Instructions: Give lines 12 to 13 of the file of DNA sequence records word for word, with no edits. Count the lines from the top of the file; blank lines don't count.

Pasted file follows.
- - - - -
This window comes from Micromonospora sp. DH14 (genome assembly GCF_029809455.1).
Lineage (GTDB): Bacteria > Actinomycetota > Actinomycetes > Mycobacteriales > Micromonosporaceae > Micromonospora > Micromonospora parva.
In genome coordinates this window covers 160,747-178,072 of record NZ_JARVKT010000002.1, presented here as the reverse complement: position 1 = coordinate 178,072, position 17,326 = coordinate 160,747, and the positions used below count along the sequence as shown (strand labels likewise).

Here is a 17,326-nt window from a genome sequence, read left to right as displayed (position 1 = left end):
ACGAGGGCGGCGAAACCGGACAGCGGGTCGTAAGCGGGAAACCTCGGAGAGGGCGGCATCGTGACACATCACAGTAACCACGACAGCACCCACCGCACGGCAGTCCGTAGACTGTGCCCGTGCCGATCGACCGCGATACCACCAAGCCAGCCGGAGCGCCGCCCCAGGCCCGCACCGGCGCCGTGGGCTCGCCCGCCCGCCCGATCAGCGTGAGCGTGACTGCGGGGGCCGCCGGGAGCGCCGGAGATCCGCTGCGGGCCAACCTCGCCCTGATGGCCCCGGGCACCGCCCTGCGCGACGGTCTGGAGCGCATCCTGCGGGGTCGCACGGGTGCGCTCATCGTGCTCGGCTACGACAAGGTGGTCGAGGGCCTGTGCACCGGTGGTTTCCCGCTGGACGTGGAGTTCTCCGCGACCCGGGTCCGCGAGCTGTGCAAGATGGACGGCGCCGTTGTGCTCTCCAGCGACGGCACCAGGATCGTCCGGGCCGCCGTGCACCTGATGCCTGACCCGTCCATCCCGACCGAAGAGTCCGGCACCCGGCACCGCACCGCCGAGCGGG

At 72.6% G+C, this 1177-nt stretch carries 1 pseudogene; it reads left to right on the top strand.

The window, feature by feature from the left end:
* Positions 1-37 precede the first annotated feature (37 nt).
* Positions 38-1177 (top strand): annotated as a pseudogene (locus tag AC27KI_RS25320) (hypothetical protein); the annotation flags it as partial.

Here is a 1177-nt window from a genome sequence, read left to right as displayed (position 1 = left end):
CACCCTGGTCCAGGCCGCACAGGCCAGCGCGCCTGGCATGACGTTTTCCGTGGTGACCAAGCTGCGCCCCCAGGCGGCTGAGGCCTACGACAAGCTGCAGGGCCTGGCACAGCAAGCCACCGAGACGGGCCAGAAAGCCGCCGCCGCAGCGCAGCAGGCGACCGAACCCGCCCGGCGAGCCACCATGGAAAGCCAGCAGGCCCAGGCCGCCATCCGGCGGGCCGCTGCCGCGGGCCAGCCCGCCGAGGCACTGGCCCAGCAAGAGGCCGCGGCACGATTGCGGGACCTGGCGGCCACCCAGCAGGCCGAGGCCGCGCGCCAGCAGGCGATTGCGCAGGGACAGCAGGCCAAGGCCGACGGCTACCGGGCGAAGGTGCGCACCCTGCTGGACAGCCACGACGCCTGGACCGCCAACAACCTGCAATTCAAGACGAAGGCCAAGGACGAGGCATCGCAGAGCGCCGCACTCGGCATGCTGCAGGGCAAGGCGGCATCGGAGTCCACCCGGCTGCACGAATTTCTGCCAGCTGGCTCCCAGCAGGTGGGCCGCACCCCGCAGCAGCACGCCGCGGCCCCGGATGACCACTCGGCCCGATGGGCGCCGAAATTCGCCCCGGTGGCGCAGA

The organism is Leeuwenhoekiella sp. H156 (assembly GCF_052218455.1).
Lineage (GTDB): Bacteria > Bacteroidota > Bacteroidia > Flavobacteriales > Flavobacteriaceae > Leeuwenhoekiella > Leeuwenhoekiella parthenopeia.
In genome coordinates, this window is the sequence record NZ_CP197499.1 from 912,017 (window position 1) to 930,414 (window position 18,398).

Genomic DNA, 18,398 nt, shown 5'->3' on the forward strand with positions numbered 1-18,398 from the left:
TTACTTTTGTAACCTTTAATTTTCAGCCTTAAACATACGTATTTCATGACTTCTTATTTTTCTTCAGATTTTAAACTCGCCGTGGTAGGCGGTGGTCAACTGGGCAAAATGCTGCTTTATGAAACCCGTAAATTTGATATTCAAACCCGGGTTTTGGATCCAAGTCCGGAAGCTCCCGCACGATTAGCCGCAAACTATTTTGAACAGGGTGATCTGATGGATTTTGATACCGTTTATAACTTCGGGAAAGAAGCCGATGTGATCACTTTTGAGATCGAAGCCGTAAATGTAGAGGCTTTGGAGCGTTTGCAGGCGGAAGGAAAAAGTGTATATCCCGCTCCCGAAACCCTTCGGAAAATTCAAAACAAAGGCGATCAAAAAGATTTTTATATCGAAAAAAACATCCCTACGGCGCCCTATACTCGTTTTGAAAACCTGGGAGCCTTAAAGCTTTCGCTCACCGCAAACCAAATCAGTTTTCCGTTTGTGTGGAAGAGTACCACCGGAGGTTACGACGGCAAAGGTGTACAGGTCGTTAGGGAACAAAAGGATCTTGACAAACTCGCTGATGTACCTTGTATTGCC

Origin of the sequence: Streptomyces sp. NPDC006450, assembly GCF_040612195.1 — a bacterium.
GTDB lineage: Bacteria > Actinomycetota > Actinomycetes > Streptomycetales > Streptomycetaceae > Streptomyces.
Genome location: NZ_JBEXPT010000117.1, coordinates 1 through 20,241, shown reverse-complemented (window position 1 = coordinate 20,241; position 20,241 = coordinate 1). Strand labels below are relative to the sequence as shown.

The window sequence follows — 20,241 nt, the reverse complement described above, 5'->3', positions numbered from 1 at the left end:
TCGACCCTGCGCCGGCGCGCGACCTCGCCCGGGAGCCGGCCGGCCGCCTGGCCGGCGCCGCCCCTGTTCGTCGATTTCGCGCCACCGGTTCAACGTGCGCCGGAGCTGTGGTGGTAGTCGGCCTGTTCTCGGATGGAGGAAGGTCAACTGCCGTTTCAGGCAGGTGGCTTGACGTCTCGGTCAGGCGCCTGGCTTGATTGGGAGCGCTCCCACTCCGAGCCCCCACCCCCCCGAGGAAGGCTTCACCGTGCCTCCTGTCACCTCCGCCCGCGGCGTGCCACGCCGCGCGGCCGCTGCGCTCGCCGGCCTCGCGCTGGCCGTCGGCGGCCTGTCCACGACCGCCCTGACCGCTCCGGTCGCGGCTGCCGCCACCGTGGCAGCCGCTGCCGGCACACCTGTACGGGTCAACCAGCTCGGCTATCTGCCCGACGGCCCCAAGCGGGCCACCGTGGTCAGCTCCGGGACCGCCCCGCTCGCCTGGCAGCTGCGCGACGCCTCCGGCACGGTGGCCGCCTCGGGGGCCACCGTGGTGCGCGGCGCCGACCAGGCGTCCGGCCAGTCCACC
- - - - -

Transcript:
The organism is Leeuwenhoekiella sp. H156 (assembly GCF_052218455.1).
Lineage (GTDB): Bacteria > Bacteroidota > Bacteroidia > Flavobacteriales > Flavobacteriaceae > Leeuwenhoekiella > Leeuwenhoekiella parthenopeia.